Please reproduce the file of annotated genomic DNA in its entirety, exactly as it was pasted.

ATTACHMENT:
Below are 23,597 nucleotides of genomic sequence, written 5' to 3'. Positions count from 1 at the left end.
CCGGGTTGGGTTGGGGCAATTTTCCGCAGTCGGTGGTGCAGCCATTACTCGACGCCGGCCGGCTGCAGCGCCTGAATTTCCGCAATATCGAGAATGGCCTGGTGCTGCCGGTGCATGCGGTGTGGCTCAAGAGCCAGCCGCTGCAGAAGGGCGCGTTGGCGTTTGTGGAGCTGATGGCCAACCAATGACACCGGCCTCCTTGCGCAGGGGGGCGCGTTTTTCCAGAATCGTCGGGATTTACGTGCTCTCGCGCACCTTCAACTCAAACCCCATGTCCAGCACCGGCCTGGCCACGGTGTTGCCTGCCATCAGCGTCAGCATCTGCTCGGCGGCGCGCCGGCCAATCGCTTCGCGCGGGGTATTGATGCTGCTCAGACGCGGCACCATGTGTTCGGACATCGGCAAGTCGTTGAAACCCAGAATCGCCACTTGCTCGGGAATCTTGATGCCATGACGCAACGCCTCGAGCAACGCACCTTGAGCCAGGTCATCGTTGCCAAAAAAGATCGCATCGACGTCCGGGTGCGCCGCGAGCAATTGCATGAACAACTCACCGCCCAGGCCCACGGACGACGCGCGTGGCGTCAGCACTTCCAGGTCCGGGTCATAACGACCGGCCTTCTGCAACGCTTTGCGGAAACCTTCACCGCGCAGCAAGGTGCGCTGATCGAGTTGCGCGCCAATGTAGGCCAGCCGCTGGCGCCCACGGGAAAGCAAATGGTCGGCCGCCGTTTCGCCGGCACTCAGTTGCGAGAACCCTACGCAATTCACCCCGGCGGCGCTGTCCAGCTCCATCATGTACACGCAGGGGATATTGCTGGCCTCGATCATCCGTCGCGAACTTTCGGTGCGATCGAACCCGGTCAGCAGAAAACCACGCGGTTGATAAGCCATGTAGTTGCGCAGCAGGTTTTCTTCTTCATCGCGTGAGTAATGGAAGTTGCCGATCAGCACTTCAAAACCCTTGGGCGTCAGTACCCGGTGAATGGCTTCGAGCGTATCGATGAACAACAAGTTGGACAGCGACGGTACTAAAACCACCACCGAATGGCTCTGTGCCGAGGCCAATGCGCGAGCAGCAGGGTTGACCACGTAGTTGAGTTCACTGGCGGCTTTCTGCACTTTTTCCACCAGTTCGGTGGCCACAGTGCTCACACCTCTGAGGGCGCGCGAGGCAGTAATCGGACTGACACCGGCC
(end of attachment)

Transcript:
Below are 23,597 nucleotides of genomic sequence, written 5' to 3'. Positions count from 1 at the left end.
CCGGGTTGGGTTGGGGCAATTTTCCGCAGTCGGTGGTGCAGCCATTACTCGACGCCGGCCGGCTGCAGCGCCTGAATTTCCGCAATATCGAGAATGGCCTGGTGCTGCCGGTGCATGCGGTGTGGCTCAAGAGCCAGCCGCTGCAGAAGGGCGCGTTGGCGTTTGTGGAGCTGATGGCCAACCAATGACACCGGCCTCCTTGCGCAGGGGGGCGCGTTTTTCCAGAATCGTCGGGATTTACGTGCTCTCGCGCACCTTCAACTCAAACCCCATGTCCAGCACCGGCCTGGCCACGGTGTTGCCTGCCATCAGCGTCAGCATCTGCTCGGCGGCGCGCCGGCCAATCGCTTCGCGCGGGGTATTGATGCTGCTCAGACGCGGCACCATGTGTTCGGACATCGGCAAGTCGTTGAAACCCAGAATCGCCACTTGCTCGGGAATCTTGATGCCATGACGCAACGCCTCGAGCAACGCACCTTGAGCCAGGTCATCGTTGCCAAAAAAGATCGCATCGACGTCCGGGTGCGCCGCGAGCAATTGCATGAACAACTCACCGCCCAGGCCCACGGACGACGCGCGTGGCGTCAGCACTTCCAGGTCCGGGTCATAACGACCGGCCTTCTGCAACGCTTTGCGGAAACCTTCACCGCGCAGCAAGGTGCGCTGATCGAGTTGCGCGCCAATGTAGGCCAGCCGCTGGCGCCCACGGGAAAGCAAATGGTCGGCCGCCGTTTCGCCGGCACTCAGTTGCGAGAACCCTACGCAATTCACCCCGGCGGCGCTGTCCAGCTCCATCATGTACACGCAGGGGATATTGCTGGCCTCGATCATCCGTCGCGAACTTTCGGTGCGATCGAACCCGGTCAGCAGAAAACCACGCGGTTGATAAGCCATGTAGTTGCGCAGCAGGTTTTCTTCTTCATCGCGTGAGTAATGGAAGTTGCCGATCAGCACTTCAAAACCCTTGGGCGTCAGTACCCGGTGAATGGCTTCGAGCGTATCGATGAACAACAAGTTGGACAGCGACGGTACTAAAACCACCACCGAATGGCTCTGTGCCGAGGCCAATGCGCGAGCAGCAGGGTTGACCACGTAGTTGAGTTCACTGGCGGCTTTCTGCACTTTTTCCACCAGTTCGGTGGCCACAGTGCTCACACCTCTGAGGGCGCGCGAGGCAGTAATCGGACTGACACCGGCC